FIG. 1A shows a longitudinal cross section of the distal end of the delivery and deployment system 10 describing a stent device 12 mounted on the distal end of a delivery catheter shaft 13 having a lumen that may accommodate passage of a guidewire (not shown). The distal end of system 10 is indicated by arrow 23, while the proximal end is indicated by arrow 25. Stent device 12, preferably a self-expanding stent device, is in a compacted state (prior to deployment) and is contained within a constraining sheath 14 that is located between an inner portion 18 of a traction tube 16, and an outer portion 19 of the traction tube 16 that is everted back over the outer surface of the constraining sheath 14.

Delivery catheter shaft 13 is, in this embodiment, supported exteriorly by supporting catheter shaft 21, the distal end of which abuts the proximal end of stent device 12 and provides a stop to help maintain the location of the stent device 12 at the distal end of delivery catheter shaft 13 during deployment. The combination of delivery catheter shaft 13 and supporting catheter shaft 21 provides system 10 with good ‘pushability’ to aid in insertion of the system through body conduits such as the vasculature. The combined delivery catheter shaft 13 and support catheter shaft 21 provide good compression resistance and column strength appropriate to enable deployment as will be further described, with appropriate flexibility to allow the combined catheter shafts to bend as necessary to follow bends in the body conduit during delivery of stent device 12 to the desired site.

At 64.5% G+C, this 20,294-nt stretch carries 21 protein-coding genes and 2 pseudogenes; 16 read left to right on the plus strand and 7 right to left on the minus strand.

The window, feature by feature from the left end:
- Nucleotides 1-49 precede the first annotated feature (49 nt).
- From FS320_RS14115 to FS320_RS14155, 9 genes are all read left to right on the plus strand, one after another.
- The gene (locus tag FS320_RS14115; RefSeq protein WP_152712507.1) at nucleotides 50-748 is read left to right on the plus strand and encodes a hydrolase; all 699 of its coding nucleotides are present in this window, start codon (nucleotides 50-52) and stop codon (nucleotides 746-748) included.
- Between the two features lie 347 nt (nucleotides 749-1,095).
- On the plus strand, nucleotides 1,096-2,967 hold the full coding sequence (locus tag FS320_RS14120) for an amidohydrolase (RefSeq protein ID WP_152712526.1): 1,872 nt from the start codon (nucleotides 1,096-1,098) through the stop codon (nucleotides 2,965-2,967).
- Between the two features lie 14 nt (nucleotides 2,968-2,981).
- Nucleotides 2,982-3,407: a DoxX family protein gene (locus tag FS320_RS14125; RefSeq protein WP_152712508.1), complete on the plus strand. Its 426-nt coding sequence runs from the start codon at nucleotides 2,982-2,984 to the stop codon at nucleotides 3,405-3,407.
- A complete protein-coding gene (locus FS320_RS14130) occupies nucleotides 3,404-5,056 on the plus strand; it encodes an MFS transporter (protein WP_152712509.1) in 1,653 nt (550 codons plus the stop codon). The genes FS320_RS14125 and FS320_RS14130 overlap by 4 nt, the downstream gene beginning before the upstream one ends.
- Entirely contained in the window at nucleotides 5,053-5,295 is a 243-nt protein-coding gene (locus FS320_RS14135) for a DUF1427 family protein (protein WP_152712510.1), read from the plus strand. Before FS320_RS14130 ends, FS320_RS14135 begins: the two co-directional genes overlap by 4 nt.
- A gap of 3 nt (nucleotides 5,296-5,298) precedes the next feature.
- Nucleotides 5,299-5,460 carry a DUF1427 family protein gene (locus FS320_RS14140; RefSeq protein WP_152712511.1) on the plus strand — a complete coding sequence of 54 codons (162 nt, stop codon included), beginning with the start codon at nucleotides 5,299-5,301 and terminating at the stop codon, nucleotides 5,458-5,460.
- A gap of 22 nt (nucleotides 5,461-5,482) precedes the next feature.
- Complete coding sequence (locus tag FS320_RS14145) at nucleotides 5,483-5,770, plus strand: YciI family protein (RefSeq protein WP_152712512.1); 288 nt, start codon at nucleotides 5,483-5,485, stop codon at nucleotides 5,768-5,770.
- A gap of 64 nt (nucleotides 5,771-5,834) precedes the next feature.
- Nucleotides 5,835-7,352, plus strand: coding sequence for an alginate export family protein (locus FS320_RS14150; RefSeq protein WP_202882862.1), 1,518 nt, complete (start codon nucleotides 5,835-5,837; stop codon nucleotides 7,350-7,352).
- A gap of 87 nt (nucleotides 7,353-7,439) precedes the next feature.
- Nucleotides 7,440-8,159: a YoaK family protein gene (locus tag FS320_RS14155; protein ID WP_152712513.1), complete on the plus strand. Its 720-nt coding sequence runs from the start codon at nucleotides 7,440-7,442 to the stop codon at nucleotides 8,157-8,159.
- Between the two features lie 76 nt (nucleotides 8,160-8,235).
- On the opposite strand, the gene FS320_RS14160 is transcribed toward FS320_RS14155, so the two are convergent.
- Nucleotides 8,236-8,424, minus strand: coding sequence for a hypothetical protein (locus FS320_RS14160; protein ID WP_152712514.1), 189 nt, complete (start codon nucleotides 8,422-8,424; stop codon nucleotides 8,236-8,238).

Traction tube 16 is a thin-walled, lubricious tube with good axial strength properties. Constraining sheath 14 is, in comparison, a more rigid tubular structure with appropriate flexibility in bending that allows the delivery system 10 to navigate tortuous vascular systems. It has sufficient hoop strength to maintain a self-expanding stent device 12 in a compacted state for prolonged periods as necessary to meet shelf life requirements. Constraining sheath 14 has an inside diameter of dimension appropriate for the diameter of the compacted stent device 12; this inside diameter is smaller than the inside diameter of the traction tube 16 in order that the hoop stress from a compacted self-expanding stent device 12 is contained entirely by the constraining sheath 14 and not by the traction tube 16.

A recommended method of measuring the inside diameter of the flexible traction tube 16 is by gently lifting the tube over the end of a tapered mandrel provided with diameter graduations and noting the indicated diameter when the tube fits snugly about the diameter of the mandrel without forcing it further up the tapered mandrel. The tapered mandrel is a convenient method of measuring the inside diameter of the more rigid constraining sheath 14 as well. These inside diameters are determined for each of these tubular components as individual parts, separate from the assembled stent delivery and deployment system 10.